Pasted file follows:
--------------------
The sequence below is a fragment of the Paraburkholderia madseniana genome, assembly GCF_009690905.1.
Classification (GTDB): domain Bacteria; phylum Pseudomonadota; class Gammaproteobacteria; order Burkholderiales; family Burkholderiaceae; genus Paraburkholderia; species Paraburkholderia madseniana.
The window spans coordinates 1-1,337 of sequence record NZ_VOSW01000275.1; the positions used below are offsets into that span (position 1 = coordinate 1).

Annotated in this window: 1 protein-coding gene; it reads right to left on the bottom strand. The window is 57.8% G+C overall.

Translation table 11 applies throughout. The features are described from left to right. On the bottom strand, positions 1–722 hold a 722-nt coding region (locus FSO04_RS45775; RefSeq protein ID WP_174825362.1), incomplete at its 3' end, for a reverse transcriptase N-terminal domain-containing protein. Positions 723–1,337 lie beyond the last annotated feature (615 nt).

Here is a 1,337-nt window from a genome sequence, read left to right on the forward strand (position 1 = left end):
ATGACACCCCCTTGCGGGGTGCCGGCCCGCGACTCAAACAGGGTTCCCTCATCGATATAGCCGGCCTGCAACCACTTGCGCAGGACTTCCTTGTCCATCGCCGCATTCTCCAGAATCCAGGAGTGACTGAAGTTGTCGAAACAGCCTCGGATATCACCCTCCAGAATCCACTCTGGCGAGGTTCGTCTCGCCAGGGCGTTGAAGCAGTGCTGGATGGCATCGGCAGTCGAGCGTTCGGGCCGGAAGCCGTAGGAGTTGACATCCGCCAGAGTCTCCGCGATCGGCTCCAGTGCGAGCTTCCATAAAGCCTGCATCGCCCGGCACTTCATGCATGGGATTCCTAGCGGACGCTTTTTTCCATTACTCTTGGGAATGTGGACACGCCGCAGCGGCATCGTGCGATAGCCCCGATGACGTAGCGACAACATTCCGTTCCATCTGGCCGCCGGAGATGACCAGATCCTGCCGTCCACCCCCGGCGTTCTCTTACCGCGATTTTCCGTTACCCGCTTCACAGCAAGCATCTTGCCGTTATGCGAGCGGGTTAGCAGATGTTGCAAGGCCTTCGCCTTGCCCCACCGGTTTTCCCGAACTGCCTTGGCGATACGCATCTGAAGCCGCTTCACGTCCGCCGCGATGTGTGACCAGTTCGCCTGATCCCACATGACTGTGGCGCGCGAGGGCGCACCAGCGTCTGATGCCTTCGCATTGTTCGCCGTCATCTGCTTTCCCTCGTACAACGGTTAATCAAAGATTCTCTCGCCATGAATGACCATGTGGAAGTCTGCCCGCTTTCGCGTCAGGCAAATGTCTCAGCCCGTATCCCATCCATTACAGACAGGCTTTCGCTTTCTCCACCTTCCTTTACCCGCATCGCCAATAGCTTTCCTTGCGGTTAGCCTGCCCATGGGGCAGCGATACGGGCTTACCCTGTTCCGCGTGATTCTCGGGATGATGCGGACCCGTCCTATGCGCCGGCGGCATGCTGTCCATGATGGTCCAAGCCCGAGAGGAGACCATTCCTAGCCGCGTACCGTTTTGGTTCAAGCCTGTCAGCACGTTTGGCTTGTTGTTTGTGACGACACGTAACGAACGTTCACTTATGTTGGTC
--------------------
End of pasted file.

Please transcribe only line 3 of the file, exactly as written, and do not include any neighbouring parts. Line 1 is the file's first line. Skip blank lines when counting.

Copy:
The window spans coordinates 1-1,337 of sequence record NZ_VOSW01000275.1; the positions used below are offsets into that span (position 1 = coordinate 1).